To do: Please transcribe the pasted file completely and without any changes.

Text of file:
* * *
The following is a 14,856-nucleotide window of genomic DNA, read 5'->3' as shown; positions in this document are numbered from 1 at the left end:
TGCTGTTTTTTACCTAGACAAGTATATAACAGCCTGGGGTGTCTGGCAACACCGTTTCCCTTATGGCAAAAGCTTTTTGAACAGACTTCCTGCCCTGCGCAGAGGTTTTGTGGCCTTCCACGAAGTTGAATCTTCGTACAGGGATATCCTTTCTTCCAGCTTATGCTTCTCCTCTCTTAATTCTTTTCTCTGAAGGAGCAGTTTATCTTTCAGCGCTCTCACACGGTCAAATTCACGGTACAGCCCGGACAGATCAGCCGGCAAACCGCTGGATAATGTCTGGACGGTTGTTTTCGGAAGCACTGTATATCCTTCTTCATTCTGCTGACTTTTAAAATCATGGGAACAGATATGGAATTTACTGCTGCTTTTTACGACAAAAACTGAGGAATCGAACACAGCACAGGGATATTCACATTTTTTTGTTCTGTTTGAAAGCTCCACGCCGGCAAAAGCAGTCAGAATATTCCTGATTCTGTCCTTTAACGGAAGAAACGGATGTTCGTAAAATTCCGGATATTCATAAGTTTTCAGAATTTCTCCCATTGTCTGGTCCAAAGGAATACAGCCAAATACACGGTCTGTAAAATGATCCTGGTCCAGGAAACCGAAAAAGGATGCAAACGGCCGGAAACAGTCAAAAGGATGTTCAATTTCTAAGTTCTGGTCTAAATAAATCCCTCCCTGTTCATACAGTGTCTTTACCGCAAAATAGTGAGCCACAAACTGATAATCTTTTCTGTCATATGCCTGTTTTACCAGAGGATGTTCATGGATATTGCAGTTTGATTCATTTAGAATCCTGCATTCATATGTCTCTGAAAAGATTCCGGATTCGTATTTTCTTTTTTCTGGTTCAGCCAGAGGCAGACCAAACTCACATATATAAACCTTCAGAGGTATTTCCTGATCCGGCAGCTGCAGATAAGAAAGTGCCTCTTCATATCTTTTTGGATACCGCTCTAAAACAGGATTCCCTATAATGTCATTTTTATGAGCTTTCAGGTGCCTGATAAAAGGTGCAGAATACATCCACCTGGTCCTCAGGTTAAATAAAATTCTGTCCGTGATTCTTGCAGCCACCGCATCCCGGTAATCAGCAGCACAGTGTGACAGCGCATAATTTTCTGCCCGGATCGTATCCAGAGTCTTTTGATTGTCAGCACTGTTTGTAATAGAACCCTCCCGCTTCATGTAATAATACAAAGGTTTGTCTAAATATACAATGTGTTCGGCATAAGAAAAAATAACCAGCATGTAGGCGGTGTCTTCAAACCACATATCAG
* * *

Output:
The following is a 14,856-nucleotide window of genomic DNA, read 5'->3' as shown; positions in this document are numbered from 1 at the left end:
TGCTGTTTTTTACCTAGACAAGTATATAACAGCCTGGGGTGTCTGGCAACACCGTTTCCCTTATGGCAAAAGCTTTTTGAACAGACTTCCTGCCCTGCGCAGAGGTTTTGTGGCCTTCCACGAAGTTGAATCTTCGTACAGGGATATCCTTTCTTCCAGCTTATGCTTCTCCTCTCTTAATTCTTTTCTCTGAAGGAGCAGTTTATCTTTCAGCGCTCTCACACGGTCAAATTCACGGTACAGCCCGGACAGATCAGCCGGCAAACCGCTGGATAATGTCTGGACGGTTGTTTTCGGAAGCACTGTATATCCTTCTTCATTCTGCTGACTTTTAAAATCATGGGAACAGATATGGAATTTACTGCTGCTTTTTACGACAAAAACTGAGGAATCGAACACAGCACAGGGATATTCACATTTTTTTGTTCTGTTTGAAAGCTCCACGCCGGCAAAAGCAGTCAGAATATTCCTGATTCTGTCCTTTAACGGAAGAAACGGATGTTCGTAAAATTCCGGATATTCATAAGTTTTCAGAATTTCTCCCATTGTCTGGTCCAAAGGAATACAGCCAAATACACGGTCTGTAAAATGATCCTGGTCCAGGAAACCGAAAAAGGATGCAAACGGCCGGAAACAGTCAAAAGGATGTTCAATTTCTAAGTTCTGGTCTAAATAAATCCCTCCCTGTTCATACAGTGTCTTTACCGCAAAATAGTGAGCCACAAACTGATAATCTTTTCTGTCATATGCCTGTTTTACCAGAGGATGTTCATGGATATTGCAGTTTGATTCATTTAGAATCCTGCATTCATATGTCTCTGAAAAGATTCCGGATTCGTATTTTCTTTTTTCTGGTTCAGCCAGAGGCAGACCAAACTCACATATATAAACCTTCAGAGGTATTTCCTGATCCGGCAGCTGCAGATAAGAAAGTGCCTCTTCATATCTTTTTGGATACCGCTCTAAAACAGGATTCCCTATAATGTCATTTTTATGAGCTTTCAGGTGCCTGATAAAAGGTGCAGAATACATCCACCTGGTCCTCAGGTTAAATAAAATTCTGTCCGTGATTCTTGCAGCCACCGCATCCCGGTAATCAGCAGCACAGTGTGACAGCGCATAATTTTCTGCCCGGATCGTATCCAGAGTCTTTTGATTGTCAGCACTGTTTGTAATAGAACCCTCCCGCTTCATGTAATAATACAAAGGTTTGTCTAAATATACAATGTGTTCGGCATAAGAAAAAATAACCAGCATGTAGGCGGTGTCTTCAAACCACATATCAG